NYT on Ed Schools:
Who Needs Articles Like This?

I am mystified about what, exactly, we're supposed to learn or conclude from Sunday's NYT article, Who Needs Education Schools?

Teacher preparation is a fascinating -- if not entirely new -- issue for many education folks. So it's not hard to get us to read this stuff, and not often that the Times gives it such prominence.

And the article contains some useful statistics and an insight or two on where ed schools are and what they're facing -- especially about the deep and unresolved conflicts between teachers and testing, which underly many school reform failures:
"No Child Left Behind, with its emphasis on standards and hard data, has placed national policy in direct conflict with the prevailing approach of many colleges, where the John Dewey tradition of progressive education holds sway, marked by a deep antipathy toward testing."
But there's nothing really new here -- nothing about what the new Higher Education Act does or doesn't do to improve teacher training programs, nothing beyond the surface about new efforts to revamp teacher prep.

The piece is also all over the place. A program is mentioned here. A teacher or expert is quoted there. The piece veers off into other issues -- retention, unions, mandatory curricula -- and as a result remains superficial.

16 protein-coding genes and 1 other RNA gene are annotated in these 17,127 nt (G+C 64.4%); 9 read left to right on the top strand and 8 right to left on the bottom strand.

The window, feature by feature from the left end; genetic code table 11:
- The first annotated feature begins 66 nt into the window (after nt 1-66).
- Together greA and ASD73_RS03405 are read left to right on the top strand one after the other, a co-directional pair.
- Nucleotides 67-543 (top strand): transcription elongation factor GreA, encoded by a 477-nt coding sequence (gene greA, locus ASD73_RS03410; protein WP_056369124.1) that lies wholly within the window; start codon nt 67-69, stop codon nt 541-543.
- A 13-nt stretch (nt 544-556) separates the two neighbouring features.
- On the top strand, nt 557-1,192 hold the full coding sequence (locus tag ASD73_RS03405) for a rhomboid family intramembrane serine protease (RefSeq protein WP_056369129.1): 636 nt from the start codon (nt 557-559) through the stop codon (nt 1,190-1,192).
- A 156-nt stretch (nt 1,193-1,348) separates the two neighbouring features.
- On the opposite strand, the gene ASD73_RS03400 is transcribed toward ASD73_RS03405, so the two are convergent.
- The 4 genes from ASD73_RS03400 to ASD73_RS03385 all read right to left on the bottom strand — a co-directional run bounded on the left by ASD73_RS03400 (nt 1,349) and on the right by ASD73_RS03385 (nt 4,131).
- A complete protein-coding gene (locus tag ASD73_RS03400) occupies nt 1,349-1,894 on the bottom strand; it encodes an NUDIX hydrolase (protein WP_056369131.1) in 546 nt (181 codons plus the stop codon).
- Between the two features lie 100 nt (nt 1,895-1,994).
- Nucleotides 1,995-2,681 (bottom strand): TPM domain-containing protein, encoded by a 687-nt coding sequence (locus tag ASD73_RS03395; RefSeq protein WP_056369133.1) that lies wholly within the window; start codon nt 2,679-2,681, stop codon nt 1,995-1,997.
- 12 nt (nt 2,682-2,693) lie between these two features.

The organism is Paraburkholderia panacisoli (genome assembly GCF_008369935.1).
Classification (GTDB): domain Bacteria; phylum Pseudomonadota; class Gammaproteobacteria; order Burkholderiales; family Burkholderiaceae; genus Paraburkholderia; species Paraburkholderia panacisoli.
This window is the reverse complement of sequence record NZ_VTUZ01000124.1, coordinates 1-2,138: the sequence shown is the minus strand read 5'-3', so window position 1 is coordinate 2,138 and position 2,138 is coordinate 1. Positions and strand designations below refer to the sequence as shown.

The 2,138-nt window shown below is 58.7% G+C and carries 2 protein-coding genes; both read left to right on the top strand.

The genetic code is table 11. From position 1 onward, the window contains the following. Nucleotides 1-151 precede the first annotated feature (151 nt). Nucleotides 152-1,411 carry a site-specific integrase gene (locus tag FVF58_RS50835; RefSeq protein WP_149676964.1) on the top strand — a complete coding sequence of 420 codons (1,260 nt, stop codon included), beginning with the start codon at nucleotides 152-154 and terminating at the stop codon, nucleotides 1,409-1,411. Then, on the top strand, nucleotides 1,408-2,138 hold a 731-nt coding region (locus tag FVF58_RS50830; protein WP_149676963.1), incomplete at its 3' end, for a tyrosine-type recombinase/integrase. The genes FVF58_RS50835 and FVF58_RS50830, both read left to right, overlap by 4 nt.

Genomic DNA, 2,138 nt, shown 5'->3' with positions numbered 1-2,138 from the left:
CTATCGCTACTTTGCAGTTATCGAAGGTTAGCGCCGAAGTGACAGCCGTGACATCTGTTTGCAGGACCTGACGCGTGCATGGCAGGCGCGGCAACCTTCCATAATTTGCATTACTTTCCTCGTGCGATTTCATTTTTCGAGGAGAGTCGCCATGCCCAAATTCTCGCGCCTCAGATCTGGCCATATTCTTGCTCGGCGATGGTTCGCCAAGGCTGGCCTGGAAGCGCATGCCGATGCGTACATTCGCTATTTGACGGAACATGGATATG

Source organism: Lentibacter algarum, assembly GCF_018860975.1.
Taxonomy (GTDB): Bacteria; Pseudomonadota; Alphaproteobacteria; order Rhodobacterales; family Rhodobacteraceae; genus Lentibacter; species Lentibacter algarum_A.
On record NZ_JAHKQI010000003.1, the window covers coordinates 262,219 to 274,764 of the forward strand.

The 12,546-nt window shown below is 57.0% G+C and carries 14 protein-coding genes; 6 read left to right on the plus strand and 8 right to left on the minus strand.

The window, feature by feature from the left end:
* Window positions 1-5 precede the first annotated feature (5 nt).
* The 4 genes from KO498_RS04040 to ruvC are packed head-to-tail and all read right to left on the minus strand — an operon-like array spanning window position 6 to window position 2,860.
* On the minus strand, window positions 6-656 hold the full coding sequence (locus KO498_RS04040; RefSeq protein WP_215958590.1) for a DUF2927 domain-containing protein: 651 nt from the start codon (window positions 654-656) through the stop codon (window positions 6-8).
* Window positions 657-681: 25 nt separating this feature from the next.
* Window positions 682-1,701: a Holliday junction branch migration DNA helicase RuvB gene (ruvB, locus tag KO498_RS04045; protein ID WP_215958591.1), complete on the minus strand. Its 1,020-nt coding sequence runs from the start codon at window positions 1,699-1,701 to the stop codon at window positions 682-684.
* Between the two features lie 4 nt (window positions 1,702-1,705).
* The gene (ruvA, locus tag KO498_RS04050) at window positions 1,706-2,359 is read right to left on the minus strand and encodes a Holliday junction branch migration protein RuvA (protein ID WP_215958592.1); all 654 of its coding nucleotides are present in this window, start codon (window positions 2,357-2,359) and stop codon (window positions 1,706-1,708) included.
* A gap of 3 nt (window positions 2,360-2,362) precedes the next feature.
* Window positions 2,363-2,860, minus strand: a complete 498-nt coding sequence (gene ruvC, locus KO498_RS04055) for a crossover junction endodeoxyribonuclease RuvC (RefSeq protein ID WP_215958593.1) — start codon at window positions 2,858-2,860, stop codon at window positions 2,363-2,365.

Please tell me I missed something, and that it's not just cuz the author has a book out.

UPDATE: Jim Horn over at Schools Matter has a very different, but equally critical, take on the NYT piece, observing among other things that most of the experts quoted are "conservative." Take a look. It's probably a stretch to call Kati Haycock a conservative, but, hey, they're calling me one these days, too.


Anonymous Bob said...


Like you I came away from the New York Times story underwhelmed. But one reason the article felt so amorphous is because the field is: as an AERA report noted recently, there is very little evidence about what kind of preparation produces high quality teaching.

I was involved in some of the case studies for Arthur Levine's forthcoming study. One of the things I cam away with was that institutions are in many ways controlled by outside forces--states, accrediting associations--and they have relatively little flexibility. Most of the innovative programs Levine mentions, like Alverno and Stanford, are relatively tiny. Moreover, it struck me that the institutions see little need to change. The signals they get--from states and school districts--are positive. Their graduates pass state exams and get jobs. Are they successful teachers? Very few bother to find out.

As long as we have high turnover in the teacher ranks, the teacher labor market is likely to be a seller's market. Districts will keep hiring teachers from local teachers' colleges, or from Teach for America or some alternative certification program (by the way, many colleges of education, seizing an entrepreneurial moment, now operate alternative route programs), and won't be too selective about quality or put too much pressure on institutions to do a better job preparing teachers. And so colleges of education will continue to do what they've been doing, while every once in a while a book or report lambastes them.

12:58 PM  

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